The Bar Harbor Town Council is currently considering a proposal to temporarily ban the construction of new hotels in the area.
According to the proposed emergency memorandum included in the agenda packet for the town’s most recent council meeting, the purpose of the freeze would be to “allow municipal officials reasonable time to:”
- “Evaluate the concerns raised in regards to anticipated or proposed development of transient accommodations”
- “Determine the adequacy of existing land use ordinances and regulations
- “Develop additional ordinances and regulations to provide adequate protection for the property, health, welfare, land use compatibility, environmental compatibility, and protection of all residents and visitors in the Town of Bar Harbor”
In other words, the idea behind the temporary ban is to give the town’s elected officials a chance to consider concerns that have been raised about the possibility of new hotels — or “transient accommodations” — being constructed so that they have an opportunity to develop and implement additional ordinances and regulations if necessary before any new projects are approved.
If approved, the moratorium would remain in effect for at least 180 days after its passage, or until the Town Council adopts an updated set of regulations — whichever comes first.
Councilor Kyle Shank has expressed opposition to the moratorium, despite sharing support for the premise upon which the proposal made — solving the affordable housing crisis in Bar Harbor.
“While Bar Harbor is an incredibly unique and special place, we share a common problem with many other municipalities across the state and the nation: a lack of affordable housing, either to rent or to own, for our workforce,” Councilor Shank said in a statement to the Maine Wire.
“The moratorium on transient accommodations (“TAs”), as presented, made claims that a recent increase in the development of TAs was a leading driver of this problem, as well as others such as traffic and congestion,” Shank said.
According to Shank, however, this is not the case.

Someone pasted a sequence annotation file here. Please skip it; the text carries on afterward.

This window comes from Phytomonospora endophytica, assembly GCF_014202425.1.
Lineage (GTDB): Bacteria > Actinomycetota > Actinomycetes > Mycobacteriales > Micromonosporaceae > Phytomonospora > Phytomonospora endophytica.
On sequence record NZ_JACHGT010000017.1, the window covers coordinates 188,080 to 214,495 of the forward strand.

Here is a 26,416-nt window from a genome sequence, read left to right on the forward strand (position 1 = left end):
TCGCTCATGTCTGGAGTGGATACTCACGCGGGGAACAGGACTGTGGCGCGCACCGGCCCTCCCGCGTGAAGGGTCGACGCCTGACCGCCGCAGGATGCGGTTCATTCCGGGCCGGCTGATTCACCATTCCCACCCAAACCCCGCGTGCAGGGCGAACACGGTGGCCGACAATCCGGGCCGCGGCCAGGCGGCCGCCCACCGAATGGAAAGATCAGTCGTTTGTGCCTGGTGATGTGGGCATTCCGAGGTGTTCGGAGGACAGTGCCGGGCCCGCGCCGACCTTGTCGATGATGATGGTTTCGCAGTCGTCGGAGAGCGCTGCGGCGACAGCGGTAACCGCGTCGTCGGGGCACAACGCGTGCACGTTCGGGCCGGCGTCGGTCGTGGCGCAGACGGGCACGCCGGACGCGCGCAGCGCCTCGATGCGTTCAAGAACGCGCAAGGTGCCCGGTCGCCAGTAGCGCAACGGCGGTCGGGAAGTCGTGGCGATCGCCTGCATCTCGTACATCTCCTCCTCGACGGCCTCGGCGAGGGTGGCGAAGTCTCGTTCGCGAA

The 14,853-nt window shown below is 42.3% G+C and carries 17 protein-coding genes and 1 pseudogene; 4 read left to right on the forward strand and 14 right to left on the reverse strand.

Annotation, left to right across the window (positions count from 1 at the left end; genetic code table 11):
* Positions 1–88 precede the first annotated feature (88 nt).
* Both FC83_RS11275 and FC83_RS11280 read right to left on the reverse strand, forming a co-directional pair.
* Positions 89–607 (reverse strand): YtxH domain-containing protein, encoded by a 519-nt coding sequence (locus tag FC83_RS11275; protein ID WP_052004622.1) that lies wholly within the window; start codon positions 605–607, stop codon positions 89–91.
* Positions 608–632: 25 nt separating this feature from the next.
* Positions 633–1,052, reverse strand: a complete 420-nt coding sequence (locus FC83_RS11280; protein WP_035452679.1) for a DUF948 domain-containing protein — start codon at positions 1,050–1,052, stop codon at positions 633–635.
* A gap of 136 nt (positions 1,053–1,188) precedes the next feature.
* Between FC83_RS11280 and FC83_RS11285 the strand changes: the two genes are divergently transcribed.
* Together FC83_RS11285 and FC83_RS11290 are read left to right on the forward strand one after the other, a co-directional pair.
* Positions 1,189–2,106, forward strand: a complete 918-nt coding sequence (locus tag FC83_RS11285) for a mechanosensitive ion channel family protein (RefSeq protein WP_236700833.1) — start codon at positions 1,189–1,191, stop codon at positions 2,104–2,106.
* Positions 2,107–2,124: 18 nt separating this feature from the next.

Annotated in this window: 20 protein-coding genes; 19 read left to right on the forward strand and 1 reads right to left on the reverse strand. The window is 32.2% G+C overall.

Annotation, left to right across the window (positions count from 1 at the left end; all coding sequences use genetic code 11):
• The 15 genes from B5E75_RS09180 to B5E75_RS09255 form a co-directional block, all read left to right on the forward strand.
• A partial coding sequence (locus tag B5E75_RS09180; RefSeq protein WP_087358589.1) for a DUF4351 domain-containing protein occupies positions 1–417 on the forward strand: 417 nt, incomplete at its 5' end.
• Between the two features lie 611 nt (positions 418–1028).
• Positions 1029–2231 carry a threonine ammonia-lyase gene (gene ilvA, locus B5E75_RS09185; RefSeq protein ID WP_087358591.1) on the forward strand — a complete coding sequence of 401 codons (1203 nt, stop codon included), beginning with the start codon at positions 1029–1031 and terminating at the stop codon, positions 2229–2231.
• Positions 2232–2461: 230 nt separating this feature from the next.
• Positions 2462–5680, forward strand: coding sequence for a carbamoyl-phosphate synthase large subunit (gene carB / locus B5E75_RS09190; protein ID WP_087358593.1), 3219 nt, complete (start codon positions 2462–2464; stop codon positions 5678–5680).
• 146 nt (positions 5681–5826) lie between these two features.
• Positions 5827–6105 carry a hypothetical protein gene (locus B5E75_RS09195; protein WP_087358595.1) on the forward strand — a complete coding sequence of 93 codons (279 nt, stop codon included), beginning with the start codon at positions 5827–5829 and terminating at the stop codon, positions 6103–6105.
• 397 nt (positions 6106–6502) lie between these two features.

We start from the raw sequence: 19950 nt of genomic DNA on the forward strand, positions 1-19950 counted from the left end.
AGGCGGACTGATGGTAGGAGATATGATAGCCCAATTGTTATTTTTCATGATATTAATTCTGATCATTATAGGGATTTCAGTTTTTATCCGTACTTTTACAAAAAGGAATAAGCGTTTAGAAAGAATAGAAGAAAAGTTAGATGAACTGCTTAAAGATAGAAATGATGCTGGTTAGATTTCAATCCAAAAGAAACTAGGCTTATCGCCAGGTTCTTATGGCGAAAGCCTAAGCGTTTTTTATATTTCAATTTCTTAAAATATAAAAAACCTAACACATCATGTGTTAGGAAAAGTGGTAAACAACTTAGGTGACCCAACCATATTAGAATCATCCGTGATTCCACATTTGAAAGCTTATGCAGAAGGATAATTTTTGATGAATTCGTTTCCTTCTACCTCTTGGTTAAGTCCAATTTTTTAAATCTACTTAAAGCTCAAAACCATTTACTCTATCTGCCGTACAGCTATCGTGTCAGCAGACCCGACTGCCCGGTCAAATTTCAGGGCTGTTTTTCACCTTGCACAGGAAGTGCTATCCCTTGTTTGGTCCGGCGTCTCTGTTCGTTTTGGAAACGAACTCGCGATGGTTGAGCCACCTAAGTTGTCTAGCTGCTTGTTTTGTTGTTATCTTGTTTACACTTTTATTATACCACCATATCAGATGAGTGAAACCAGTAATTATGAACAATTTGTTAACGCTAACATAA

“Data provided by our planning offices speaks to a different story,” he said. “While one large (45 bed) project is underway, over the past five years we’ve actually seen a net decrease in the number of transient accommodations – driven primarily by a decrease in short-term rental registrations, highlighting the effectiveness of this ordinance only a few years into its passage.”
“In addition, while a moratorium may be short-lived, its potential consequences may not, and given the lack of a clear goal for the moratorium and conflicting information as to its need, I could find no reason to vote to approve it,” Shank said.
“I, along with all of my fellow councilors, are deeply committed to finding ways to help fix our housing crisis,” Shank concluded. “I just do not believe that this approach is one of them.”
Councilor Matthew Hochman told the Maine Wire that he favors a short-term moratorium on new permits for a period no longer than 6 to 12 months to allow the Council time to discuss the town’s overall capacity and to alter land use ordinances as is necessary.
Councilor Hochman noted that the kind of moratorium he supports would only apply to new permits and would have no impact on any existing projects that have already been approved or permitted.
The Bar Harbor Town Council recently voted unanimously to dissolve the town’s cruise ship committee, arguing that it had largely outlived its usefulness.
Many councilors instead expressed support for the idea of forming a committee geared toward better balancing the needs of locals against those of tourists and the tourism industry.
As of now, it still remains to be seen whether or not the Bar Harbor Town Council will ultimately approve the moratorium, and — if it does — how the councilors will opt to use the additional time afforded to them by the freeze.